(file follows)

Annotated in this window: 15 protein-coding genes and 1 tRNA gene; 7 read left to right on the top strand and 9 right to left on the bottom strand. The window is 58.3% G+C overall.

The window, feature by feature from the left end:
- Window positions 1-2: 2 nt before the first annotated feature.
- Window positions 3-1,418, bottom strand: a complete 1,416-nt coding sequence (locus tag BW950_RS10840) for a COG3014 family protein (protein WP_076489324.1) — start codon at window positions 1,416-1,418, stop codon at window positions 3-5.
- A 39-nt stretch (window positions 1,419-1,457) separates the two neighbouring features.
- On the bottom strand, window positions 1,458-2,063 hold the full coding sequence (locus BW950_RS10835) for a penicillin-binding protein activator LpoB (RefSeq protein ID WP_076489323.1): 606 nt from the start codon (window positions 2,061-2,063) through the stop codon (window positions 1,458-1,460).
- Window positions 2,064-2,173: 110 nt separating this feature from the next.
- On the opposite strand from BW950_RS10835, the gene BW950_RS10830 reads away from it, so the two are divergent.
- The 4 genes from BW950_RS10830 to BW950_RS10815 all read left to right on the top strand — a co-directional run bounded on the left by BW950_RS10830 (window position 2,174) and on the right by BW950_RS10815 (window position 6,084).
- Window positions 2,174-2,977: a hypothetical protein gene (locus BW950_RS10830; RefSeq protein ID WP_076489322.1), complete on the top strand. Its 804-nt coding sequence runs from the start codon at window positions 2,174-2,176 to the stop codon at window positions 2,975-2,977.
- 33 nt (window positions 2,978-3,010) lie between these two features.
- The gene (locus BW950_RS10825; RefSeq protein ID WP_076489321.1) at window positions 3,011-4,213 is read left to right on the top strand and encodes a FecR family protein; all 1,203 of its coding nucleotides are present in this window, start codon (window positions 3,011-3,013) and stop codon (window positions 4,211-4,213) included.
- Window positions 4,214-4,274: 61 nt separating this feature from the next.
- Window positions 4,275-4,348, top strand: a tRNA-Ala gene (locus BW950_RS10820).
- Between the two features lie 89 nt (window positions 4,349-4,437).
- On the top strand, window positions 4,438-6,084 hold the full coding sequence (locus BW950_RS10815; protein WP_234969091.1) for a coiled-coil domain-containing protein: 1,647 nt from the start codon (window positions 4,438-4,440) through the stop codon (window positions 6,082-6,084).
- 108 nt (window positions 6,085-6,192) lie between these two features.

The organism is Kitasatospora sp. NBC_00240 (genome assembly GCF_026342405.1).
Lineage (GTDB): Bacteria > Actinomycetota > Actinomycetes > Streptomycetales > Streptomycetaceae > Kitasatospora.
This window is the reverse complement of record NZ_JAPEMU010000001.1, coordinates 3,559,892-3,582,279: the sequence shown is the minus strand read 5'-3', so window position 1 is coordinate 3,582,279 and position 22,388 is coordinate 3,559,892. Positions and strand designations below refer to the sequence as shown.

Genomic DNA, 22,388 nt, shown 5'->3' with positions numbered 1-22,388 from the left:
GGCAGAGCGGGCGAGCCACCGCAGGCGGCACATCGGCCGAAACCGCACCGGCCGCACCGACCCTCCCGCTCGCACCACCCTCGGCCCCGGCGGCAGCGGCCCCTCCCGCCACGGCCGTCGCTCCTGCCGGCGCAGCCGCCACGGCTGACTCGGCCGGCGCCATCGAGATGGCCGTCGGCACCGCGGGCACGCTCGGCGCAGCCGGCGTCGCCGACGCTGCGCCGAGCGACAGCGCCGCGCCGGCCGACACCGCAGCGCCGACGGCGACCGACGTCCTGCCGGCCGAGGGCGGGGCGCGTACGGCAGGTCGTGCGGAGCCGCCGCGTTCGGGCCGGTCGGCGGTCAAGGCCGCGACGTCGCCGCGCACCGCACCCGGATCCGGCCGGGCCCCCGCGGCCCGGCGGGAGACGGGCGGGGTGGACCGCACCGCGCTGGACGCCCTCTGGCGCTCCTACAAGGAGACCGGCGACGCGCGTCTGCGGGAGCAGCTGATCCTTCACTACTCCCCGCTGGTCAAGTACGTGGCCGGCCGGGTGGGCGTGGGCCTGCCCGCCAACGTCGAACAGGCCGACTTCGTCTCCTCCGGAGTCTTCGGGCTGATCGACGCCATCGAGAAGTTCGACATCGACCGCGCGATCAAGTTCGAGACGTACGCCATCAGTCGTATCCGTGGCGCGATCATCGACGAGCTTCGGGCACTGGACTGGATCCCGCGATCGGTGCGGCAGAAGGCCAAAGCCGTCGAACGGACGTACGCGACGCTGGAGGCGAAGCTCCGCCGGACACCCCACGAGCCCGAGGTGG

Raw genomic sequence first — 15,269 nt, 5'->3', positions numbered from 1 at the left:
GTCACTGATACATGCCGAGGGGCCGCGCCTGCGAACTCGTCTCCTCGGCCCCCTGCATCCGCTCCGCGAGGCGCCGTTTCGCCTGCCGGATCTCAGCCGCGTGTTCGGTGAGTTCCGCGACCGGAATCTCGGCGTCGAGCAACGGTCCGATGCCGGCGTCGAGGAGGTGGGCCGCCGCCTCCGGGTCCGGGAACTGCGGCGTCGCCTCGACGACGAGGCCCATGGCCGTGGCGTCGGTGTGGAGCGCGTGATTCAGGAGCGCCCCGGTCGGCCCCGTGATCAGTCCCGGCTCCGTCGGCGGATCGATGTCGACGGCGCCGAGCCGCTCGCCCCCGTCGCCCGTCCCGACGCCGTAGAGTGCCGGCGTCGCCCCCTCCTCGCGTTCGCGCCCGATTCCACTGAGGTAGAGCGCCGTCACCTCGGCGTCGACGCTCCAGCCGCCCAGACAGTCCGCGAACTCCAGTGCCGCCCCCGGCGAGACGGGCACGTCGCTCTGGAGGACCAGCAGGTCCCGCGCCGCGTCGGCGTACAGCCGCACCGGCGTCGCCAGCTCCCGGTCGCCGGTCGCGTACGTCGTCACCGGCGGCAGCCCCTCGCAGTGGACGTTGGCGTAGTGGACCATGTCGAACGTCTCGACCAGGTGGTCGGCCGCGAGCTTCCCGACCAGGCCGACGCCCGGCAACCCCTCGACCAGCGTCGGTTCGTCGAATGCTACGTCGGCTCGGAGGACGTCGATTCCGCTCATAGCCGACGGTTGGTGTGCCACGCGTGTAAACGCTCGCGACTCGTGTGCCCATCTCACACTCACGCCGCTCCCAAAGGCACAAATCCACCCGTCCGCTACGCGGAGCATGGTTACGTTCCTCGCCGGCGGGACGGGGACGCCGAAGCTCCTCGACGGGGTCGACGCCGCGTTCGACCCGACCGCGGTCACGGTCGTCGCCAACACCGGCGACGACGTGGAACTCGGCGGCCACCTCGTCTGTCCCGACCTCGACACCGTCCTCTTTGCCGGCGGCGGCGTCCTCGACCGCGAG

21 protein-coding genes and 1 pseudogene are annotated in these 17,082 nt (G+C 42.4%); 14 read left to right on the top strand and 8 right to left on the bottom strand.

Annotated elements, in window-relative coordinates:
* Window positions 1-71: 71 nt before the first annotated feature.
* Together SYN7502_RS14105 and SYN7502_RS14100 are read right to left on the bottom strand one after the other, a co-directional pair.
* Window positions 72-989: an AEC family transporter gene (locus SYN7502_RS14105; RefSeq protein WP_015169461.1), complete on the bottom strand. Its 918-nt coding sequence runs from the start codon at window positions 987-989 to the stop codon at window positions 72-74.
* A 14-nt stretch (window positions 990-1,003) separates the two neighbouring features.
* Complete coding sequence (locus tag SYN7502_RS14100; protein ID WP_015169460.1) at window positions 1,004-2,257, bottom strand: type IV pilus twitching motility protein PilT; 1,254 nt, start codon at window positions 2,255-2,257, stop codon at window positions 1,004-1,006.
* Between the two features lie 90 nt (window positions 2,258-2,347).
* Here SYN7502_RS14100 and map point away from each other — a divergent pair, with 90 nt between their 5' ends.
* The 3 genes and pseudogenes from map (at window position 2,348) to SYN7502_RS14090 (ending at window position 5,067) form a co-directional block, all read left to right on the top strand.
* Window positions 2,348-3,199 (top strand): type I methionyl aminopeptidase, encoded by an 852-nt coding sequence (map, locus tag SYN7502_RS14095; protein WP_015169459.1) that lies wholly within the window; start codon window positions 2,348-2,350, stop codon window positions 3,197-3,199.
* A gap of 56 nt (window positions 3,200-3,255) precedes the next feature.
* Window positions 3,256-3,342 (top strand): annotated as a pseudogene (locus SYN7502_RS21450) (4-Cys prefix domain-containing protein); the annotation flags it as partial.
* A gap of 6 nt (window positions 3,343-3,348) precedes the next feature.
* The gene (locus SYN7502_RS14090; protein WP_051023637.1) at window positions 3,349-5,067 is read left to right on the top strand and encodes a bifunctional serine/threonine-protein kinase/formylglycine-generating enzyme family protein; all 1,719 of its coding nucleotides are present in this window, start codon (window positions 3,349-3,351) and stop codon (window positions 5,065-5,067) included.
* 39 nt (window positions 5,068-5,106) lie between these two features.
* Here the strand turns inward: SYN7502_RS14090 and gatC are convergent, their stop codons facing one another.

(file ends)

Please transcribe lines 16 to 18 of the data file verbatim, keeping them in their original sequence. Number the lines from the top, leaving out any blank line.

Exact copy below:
- On the top strand, window positions 4,438-6,084 hold the full coding sequence (locus BW950_RS10815; protein WP_234969091.1) for a coiled-coil domain-containing protein: 1,647 nt from the start codon (window positions 4,438-4,440) through the stop codon (window positions 6,082-6,084).
- 108 nt (window positions 6,085-6,192) lie between these two features.

The organism is Kitasatospora sp. NBC_00240 (genome assembly GCF_026342405.1).